The bacteria is anaerobic though, meaning it must be handled properly from fermentation through packaging, shipping and administration, Guthrie says. The product is administered through an oral drench, as the live culture would lose viability if exposed to oxygen. The company packages the liquid product in flexible, poly-foil pouches contained in a box – similar to a boxed wine – to allow animal application without exposing remaining product to air.
The feedlot receiving period serves as a prime example of a time where gut health can make or break long-term health and performance, Guthrie says. Research and field experience have shown that administering M. elsdenii at initial processing can help calves transition to higher-energy rations with fewer disruptions in feed intake or cases of ruminal acidosis. Using the product at receiving can help shorten the step-up period from 20 to 30 days down to 10 to 15 days. Some research indicates the product could reduce respiratory morbidity by helping control acidosis in newly received high risk calves.
Cattle feeders also find that administering the probiotic at re-implant time can help prevent the drop in feed intake cattle often experience, which can lead to digestive disorders when they subsequently overeat. In addition to its existing portfolio of research study results, MS Biotec is currently developing large-pen commercial feedlot trials to quantify the effect at re-implant. The studies are scheduled to take place this summer and fall.
Likewise, in feedlots that hold cattle in hospital pens, where they typically consume a high-roughage diet, the probiotic can prevent digestive problems when the animals return to their home pens.
Guthrie also notes the product has seen considerable use in cattle moving to harvested grain fields in the fall and winter. That transition can result in digestive problems when larger-than-usual amounts of grain remain on the ground. While trial data remains sparse, Guthrie says producers have seen good success when administering the probiotic prior to turnout on stubble, especially when they see excess grain in the field.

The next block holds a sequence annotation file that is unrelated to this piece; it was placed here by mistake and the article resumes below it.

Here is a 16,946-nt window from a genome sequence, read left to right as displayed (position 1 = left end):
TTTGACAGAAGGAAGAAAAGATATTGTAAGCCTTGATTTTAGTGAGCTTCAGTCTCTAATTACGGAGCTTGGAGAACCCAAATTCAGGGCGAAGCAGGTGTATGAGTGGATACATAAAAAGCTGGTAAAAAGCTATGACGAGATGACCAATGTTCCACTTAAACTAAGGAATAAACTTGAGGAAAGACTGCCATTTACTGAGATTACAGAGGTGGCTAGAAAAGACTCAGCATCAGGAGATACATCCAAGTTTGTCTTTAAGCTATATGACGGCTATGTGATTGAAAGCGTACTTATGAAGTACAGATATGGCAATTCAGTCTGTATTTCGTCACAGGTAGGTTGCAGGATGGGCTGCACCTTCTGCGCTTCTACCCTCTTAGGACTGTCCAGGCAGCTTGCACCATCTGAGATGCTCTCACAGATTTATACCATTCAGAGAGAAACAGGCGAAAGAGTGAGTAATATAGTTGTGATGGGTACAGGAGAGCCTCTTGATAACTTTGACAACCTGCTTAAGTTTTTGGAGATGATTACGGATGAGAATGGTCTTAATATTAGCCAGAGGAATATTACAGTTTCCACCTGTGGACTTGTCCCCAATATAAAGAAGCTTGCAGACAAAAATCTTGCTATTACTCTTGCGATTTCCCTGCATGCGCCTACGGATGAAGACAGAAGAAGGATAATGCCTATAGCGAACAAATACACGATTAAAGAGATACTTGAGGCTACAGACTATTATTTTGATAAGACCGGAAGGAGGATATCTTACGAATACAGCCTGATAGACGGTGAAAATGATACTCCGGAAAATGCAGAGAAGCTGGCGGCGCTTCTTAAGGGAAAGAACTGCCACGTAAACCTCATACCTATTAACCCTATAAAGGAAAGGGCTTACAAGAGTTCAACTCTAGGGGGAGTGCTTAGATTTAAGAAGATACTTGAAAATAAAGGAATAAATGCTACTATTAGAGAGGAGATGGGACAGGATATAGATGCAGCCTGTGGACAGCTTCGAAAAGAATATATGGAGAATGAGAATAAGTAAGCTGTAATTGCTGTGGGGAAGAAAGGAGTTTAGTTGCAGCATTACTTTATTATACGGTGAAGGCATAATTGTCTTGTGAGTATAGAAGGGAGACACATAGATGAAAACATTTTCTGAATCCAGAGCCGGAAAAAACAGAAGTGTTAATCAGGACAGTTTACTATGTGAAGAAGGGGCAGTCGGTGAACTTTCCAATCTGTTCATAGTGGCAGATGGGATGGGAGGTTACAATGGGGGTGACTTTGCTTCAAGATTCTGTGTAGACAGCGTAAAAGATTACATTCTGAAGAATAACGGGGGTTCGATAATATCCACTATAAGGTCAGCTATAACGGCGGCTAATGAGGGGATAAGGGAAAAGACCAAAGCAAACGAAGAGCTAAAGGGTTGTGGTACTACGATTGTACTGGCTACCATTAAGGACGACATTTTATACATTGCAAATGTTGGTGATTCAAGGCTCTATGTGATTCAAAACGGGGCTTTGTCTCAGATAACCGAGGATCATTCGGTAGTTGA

Selecting the best bugs
One relatively new company, Ascus Biosciences, has focused on “Endomicrobial Ecology,” an emerging science harnessing the natural diversity within an animal’s microbiome to improve animal health and performance.
“There is a tremendous demand for more natural products that help solve some of the most important problems within animal systems,” said Mike Seely, CEO and co-founder of Ascus; “We believe that identifying the right microbes from the ground up represents the next wave of innovation for our industry.”
Seely explains that producers use genetic information and breeding to select cattle for better performance, so his company saw an opportunity to do the same with the cattle microbiome. Toward that goal, Ascus has generated the largest rumen microbiome dataset in the world, identifying more than 50,000 unique rumen microbial strains from more than 6,500 dairy cow rumen samples and 2,000 feedlot cattle rumen samples. Ascus scientists then analyzed the relationships between these microbes and how they affect animal function and health. Further analysis of these samples enabled researchers to identify and select a core set of common microbial rumen strains distinguishing high performing animals from their lesser performing peers for both dairy and feedlot applications
Product development involves isolating and culturing the selected native bacterial and fungal strains from rumen content of healthy animals. After isolation, scientists stabilize and preserve microbes for inclusion in new microbial products.
When talking about feedlot cattle, Seely says that although diet and lifestyle result in severe rumen microbiome shifts as the animals move from grazing to a feedlot environment, the populations of microbes are relatively consistent within each feedlot production. Ascus is looking closely at the ability of target microbial strains to metabolize waste by-products of microbial fermentation into energy sources feedlot cattle can use. Beyond the performance benefits to the animal they have seen in field trials, they suspect these novel microbes compete directly against methanogens for methanogenic precursors, which in turn would reduce methane production.
Ascus currently offers a microbial feed additive for lactating dairy cows and is planning to introduce its microbial product for cattle feeders to use during the step-up process to high-energy diets soon.
Ongoing research suggest that as we learn more about the roles of specific microorganisms, their management will become increasingly effective as a tool for improving health and performance.
For more information on the cattle microbiome and uses of microbial management for cattle health and performance, see these articles on BovineVetOnline.com: